The procedure above is applicable as long as there are SDPs in the HT within distance 1 from the tree. Once there are no SDPs in the HT within distance 1 from tree vertices, the search continues for SDPs within distance 2. The same optimizations are applicable here—once an SDP within distance 2 is found, it should be connected to the tree and there are *n*(*n*−1)/2 possible SDPs within distance 2 from a given tree vertex. The same technique is applied even for the search for subsets within distance 3. When the remaining vertices are at Hamming distance 4 or greater, an exhaustive search is performed to find a node in HT that is a minimum distance from the tree. This process is repeated until all SNPs have been inserted into the tree.

Permutation-based significance thresholds: for a single transcript, the association statistic is calculated between the observed values of that transcript and all SNPs. The transcript data are then permuted while the SNP data are held fixed. Association statistics are calculated between the permuted transcript values and all SNPs and the maximum association statistic is stored. The distribution of the maximum association statistics obtained from 1000 permutations of the transcript's values is used to define significance thresholds for individual (transcript, SNP) pairs, and to assign a percentile-based *p*-value to the observed maximum association of the transcript across SNPs.

Significance across multiple transcripts: the procedure above assigns a *p*-value to each transcript that accounts for multiple comparisons across SNPs through the use of the maximum association statistic. In order to correct for multiple comparisons across transcripts, we calculate *q*-values (Storey and Tibshirani, 2003) for each transcript, using the *p*-values obtained from the permutation-based maximum association test.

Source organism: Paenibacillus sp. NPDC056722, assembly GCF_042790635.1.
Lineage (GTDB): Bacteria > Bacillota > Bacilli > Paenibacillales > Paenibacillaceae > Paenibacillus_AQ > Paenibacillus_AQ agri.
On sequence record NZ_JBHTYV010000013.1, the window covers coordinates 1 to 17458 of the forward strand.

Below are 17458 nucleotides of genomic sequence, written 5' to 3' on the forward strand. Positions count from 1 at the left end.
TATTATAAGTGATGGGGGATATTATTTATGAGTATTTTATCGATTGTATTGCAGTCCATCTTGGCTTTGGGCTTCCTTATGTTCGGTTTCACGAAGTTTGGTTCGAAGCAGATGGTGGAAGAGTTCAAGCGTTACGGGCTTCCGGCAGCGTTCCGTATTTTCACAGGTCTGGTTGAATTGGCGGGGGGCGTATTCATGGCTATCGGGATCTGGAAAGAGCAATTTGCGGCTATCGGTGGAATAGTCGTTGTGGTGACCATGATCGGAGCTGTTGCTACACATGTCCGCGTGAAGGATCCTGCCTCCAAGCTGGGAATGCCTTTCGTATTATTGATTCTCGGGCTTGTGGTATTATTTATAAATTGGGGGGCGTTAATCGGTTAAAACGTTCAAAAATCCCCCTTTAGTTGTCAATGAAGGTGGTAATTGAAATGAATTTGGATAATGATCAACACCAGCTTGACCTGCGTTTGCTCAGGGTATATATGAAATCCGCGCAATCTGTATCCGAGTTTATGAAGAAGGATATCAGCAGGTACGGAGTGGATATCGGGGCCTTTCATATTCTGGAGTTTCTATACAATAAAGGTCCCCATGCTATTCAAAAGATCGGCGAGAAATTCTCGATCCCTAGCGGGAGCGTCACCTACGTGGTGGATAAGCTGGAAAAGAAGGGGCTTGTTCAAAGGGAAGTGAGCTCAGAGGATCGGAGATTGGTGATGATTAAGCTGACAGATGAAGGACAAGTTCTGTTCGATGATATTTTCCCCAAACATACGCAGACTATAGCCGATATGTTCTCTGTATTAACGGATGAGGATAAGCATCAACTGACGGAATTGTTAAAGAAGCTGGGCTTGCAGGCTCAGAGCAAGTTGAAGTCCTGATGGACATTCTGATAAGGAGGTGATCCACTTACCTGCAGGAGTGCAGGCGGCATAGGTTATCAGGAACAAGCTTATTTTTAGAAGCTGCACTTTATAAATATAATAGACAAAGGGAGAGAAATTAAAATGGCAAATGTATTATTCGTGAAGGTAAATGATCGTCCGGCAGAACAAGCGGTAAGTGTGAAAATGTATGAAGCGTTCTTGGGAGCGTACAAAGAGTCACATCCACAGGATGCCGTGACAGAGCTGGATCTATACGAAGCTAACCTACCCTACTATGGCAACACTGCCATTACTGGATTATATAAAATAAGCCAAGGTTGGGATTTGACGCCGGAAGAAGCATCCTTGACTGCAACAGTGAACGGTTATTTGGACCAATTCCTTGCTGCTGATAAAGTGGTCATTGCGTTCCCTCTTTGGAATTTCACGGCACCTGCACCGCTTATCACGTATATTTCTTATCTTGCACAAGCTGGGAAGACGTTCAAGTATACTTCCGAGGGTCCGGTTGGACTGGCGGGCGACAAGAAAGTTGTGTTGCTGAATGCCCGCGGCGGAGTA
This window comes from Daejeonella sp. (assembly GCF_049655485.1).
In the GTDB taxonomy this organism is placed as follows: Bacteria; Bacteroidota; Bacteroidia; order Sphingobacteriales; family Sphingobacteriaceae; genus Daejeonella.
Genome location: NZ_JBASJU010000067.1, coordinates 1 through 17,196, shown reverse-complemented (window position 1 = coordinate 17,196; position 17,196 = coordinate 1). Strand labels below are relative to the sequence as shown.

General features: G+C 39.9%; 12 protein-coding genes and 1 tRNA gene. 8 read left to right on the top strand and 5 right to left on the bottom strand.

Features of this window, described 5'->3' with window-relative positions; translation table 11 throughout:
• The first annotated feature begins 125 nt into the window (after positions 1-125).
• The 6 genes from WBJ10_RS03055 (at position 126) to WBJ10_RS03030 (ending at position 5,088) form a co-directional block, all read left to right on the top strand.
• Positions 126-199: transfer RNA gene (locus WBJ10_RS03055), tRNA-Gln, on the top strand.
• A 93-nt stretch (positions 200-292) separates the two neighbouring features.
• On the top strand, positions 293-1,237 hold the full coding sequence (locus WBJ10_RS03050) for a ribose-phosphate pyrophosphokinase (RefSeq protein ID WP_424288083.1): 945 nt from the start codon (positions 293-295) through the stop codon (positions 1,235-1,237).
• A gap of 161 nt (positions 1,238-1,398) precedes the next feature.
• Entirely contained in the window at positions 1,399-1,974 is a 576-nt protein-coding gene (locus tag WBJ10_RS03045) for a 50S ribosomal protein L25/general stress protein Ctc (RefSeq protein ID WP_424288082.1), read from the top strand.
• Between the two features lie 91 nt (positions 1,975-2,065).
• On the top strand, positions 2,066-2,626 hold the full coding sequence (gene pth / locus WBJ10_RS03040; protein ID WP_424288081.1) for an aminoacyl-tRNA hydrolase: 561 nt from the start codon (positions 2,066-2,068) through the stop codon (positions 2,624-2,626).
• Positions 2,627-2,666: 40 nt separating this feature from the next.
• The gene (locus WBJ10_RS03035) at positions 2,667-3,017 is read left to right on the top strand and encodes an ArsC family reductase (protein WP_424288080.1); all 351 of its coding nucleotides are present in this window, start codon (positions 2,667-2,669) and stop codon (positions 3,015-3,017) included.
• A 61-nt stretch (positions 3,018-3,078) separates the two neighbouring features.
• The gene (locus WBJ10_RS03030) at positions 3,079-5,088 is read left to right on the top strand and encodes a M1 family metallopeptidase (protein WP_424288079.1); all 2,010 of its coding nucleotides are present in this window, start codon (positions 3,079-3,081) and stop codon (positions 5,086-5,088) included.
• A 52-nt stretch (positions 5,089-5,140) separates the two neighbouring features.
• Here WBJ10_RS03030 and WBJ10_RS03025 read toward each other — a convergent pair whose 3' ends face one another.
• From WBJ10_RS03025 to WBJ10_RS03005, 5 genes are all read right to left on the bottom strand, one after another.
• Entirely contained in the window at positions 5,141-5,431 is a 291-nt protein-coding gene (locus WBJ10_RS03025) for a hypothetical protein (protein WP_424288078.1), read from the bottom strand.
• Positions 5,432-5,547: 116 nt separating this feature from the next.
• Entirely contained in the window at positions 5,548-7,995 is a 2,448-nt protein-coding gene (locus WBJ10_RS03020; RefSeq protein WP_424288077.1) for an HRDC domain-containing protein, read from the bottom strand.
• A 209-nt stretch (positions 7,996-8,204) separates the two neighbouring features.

### 2.1 Data

#### 2.1.1 BXD gene expression data

The BXD Liver dataset is available from genome.unc.edu, and is described in Gatti *et al.* (2007). Briefly, it consists of microarray-derived expression measurements for 20 868 transcripts in 39 BXD recombinant inbred strains and the C57BL/6J and DBA/2J parentals. The data were normalized using the UNC Microarray database and QTL analysis was performed on all transcripts.

#### 2.1.2 BXD marker data

The BXD marker data consist of 3795 informative markers taken from a larger set of 13 377 markers. Briefly, consecutive markers with the same SDP were removed and only the flanking markers of such regions were included. The data were downloaded from http://www.genenetwork.org/genotypes/BXD.geno; further information is available at http://www.genenetwork.org/dbdoc/BXDGeno.html.

#### 2.1.3 Hypothalamus gene expression data

The mouse hypothalamus dataset {"type":"entrez-geo","attrs":{"text":"GSE5961","term_id":"5961"}}GSE5961 was downloaded from the NCBI Gene Expression Omnibus website. These data are described in McClurg *et al.* (2007). The 58 CEL files were normalized using the gcrma package from Bioconductor (version 1.9.9) in R (version 2.4.1). The data were subset to include only the 31 male samples, and removing the NZB data because the entire array appeared as an outlier in hierarchical clustering of the arrays. There were 36 182 probes on the array; of these a subset of 3672 transcripts having an expression value >200 and at least a 3-fold difference in expression in one strain were selected. Transcripts containing a single outlier strain with expression values >4 SDs from the mean were removed from the dataset. There were 402 such transcripts, leaving 3270 transcripts for analysis in FastMap.